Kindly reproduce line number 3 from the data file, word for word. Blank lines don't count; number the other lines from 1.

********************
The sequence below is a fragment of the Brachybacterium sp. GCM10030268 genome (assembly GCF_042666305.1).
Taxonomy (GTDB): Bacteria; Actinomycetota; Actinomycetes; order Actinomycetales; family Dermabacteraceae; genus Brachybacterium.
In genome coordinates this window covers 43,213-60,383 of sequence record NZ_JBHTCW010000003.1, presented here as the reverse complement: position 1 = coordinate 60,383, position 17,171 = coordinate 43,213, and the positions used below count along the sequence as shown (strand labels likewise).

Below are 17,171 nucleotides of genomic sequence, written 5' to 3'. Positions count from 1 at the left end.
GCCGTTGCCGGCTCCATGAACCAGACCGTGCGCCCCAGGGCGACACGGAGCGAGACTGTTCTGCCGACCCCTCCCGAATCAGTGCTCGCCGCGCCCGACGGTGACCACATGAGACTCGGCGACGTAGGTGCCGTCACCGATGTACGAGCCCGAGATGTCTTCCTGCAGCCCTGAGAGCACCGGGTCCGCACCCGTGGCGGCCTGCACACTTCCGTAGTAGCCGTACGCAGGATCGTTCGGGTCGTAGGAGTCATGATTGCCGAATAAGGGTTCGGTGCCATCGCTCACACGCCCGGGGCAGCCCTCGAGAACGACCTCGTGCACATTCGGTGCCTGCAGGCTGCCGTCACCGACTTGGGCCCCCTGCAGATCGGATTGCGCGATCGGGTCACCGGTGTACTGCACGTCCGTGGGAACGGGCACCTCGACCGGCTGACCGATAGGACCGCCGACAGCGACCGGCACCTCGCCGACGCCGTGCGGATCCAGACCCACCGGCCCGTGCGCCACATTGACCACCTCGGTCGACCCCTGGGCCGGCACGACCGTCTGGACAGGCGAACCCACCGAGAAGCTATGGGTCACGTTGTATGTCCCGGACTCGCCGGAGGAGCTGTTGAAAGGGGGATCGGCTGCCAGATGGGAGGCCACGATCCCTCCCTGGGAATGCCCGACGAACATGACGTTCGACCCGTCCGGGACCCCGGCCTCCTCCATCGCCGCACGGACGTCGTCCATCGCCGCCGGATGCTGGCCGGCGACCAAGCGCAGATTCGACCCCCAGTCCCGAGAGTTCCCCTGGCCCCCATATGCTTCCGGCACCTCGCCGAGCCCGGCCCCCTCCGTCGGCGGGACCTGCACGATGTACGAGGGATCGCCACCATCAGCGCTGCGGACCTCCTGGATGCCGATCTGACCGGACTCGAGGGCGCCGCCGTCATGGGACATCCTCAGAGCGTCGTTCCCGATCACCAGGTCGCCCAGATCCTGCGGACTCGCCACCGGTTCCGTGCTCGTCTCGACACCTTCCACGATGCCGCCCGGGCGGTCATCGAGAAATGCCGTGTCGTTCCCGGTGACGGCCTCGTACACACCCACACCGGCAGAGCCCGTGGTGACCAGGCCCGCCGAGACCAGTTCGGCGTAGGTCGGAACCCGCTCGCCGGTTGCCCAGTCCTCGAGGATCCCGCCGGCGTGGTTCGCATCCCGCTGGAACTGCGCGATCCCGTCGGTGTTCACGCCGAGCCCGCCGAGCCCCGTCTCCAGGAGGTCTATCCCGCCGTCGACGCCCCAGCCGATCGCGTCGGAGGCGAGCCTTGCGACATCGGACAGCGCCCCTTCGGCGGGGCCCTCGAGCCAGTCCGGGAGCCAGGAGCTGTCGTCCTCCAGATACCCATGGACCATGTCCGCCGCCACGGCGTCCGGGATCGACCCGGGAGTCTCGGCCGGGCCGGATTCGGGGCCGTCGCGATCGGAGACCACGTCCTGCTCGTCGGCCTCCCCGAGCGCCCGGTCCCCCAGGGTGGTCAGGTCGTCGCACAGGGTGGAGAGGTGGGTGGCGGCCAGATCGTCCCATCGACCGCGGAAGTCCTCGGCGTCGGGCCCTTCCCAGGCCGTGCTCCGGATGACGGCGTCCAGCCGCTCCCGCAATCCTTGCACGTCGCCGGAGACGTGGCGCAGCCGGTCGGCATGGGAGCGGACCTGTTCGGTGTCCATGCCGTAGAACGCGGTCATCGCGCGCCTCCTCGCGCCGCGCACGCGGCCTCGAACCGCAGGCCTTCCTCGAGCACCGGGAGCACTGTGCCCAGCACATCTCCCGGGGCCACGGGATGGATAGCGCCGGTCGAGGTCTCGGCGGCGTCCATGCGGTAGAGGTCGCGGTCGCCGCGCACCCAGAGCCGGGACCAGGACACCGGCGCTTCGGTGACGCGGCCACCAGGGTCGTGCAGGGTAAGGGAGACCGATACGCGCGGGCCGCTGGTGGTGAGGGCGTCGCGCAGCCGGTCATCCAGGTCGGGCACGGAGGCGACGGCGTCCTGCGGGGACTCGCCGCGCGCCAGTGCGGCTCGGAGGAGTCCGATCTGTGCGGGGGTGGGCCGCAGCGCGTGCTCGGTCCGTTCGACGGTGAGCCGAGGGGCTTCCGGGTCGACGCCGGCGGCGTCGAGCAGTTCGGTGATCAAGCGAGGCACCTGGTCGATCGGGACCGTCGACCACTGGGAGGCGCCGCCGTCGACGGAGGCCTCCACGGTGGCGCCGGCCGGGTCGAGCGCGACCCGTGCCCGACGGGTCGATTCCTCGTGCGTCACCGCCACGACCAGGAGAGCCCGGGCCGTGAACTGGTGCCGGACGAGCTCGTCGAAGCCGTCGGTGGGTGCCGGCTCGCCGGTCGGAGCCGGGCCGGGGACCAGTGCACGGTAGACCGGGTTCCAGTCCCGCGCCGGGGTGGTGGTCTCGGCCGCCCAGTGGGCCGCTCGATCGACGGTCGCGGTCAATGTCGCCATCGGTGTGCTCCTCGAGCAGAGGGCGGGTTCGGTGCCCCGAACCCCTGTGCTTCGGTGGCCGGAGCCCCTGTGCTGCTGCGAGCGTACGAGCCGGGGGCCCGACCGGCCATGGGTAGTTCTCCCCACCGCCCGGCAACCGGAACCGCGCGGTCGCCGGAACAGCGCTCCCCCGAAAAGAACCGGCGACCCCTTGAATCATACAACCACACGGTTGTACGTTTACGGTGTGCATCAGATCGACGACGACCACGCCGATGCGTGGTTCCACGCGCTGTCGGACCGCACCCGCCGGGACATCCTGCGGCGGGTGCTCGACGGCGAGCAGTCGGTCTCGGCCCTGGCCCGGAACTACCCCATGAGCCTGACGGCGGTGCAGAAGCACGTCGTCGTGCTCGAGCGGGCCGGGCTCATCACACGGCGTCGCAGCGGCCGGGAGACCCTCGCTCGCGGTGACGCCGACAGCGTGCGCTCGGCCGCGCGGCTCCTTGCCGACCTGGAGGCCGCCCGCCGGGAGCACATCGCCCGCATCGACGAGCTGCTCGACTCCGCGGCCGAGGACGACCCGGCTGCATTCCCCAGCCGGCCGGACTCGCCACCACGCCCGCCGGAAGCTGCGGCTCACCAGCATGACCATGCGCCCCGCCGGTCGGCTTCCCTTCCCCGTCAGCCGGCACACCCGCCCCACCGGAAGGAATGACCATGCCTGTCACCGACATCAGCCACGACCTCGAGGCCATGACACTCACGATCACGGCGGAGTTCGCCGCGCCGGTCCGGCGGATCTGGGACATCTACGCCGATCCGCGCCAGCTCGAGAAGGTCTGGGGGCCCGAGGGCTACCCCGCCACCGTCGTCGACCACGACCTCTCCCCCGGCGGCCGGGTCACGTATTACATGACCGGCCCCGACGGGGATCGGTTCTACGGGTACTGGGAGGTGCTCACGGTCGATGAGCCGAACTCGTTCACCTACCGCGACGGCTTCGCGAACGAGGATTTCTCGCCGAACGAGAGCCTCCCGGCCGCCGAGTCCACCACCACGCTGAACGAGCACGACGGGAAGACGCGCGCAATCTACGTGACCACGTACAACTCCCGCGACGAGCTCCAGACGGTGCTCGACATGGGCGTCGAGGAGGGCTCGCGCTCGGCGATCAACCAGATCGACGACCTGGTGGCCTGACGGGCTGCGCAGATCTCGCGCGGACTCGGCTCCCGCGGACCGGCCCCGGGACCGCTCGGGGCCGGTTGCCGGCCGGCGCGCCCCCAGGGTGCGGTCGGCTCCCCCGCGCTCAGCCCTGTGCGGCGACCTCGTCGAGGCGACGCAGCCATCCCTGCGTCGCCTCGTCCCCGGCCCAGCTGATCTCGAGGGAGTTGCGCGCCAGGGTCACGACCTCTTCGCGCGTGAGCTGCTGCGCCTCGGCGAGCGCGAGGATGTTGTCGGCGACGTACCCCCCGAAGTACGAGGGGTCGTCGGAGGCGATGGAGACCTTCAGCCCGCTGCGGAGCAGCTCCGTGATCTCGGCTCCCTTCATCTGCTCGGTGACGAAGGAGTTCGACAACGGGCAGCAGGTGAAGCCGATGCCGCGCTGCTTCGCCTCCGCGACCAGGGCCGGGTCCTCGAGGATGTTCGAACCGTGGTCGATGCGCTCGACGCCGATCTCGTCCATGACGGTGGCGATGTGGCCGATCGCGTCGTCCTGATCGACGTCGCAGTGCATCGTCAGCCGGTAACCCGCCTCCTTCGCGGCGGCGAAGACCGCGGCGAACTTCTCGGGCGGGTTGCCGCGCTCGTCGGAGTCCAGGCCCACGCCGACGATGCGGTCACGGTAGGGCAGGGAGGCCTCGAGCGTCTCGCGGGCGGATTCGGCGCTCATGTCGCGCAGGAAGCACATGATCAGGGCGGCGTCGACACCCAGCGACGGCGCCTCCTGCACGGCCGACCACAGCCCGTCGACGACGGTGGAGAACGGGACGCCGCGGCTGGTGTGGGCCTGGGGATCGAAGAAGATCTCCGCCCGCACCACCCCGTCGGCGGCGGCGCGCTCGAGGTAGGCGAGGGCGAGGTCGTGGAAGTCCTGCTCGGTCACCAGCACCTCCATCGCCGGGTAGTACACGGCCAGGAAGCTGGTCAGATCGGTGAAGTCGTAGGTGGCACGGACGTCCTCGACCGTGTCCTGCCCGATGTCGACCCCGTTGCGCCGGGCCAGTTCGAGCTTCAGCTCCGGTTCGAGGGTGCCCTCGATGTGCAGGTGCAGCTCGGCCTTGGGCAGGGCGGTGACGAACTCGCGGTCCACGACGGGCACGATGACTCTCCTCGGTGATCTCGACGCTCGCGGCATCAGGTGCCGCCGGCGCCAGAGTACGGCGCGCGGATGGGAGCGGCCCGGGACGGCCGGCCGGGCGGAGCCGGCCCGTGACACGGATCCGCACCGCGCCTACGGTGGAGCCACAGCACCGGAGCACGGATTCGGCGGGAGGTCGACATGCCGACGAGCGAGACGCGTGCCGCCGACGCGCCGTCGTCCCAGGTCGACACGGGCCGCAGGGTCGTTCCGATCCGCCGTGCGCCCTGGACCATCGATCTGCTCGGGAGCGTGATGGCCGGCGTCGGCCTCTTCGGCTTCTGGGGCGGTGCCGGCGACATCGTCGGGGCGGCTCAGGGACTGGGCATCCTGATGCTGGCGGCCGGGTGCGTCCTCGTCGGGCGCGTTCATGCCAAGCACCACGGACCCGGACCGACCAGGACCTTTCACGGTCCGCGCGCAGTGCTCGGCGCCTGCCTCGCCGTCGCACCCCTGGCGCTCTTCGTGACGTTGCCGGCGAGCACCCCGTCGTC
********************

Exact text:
In genome coordinates this window covers 43,213-60,383 of sequence record NZ_JBHTCW010000003.1, presented here as the reverse complement: position 1 = coordinate 60,383, position 17,171 = coordinate 43,213, and the positions used below count along the sequence as shown (strand labels likewise).